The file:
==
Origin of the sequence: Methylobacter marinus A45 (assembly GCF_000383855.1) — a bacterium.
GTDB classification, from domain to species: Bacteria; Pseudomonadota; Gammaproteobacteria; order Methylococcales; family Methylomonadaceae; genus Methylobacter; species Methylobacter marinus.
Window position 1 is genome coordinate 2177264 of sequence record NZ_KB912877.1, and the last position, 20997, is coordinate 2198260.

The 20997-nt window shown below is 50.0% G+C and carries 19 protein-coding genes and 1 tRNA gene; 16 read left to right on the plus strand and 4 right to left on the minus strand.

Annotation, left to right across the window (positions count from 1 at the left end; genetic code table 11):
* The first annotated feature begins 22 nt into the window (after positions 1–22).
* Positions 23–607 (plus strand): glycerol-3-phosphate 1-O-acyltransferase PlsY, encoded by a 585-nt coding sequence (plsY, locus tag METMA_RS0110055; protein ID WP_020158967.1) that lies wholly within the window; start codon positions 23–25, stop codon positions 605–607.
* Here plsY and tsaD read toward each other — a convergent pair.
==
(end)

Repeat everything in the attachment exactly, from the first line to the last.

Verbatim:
Origin of the sequence: Methylobacter marinus A45 (assembly GCF_000383855.1) — a bacterium.
GTDB classification, from domain to species: Bacteria; Pseudomonadota; Gammaproteobacteria; order Methylococcales; family Methylomonadaceae; genus Methylobacter; species Methylobacter marinus.
Window position 1 is genome coordinate 2177264 of sequence record NZ_KB912877.1, and the last position, 20997, is coordinate 2198260.

The 20997-nt window shown below is 50.0% G+C and carries 19 protein-coding genes and 1 tRNA gene; 16 read left to right on the plus strand and 4 right to left on the minus strand.

Annotation, left to right across the window (positions count from 1 at the left end; genetic code table 11):
* The first annotated feature begins 22 nt into the window (after positions 1–22).
* Positions 23–607 (plus strand): glycerol-3-phosphate 1-O-acyltransferase PlsY, encoded by a 585-nt coding sequence (plsY, locus tag METMA_RS0110055; protein ID WP_020158967.1) that lies wholly within the window; start codon positions 23–25, stop codon positions 605–607.
* Here plsY and tsaD read toward each other — a convergent pair.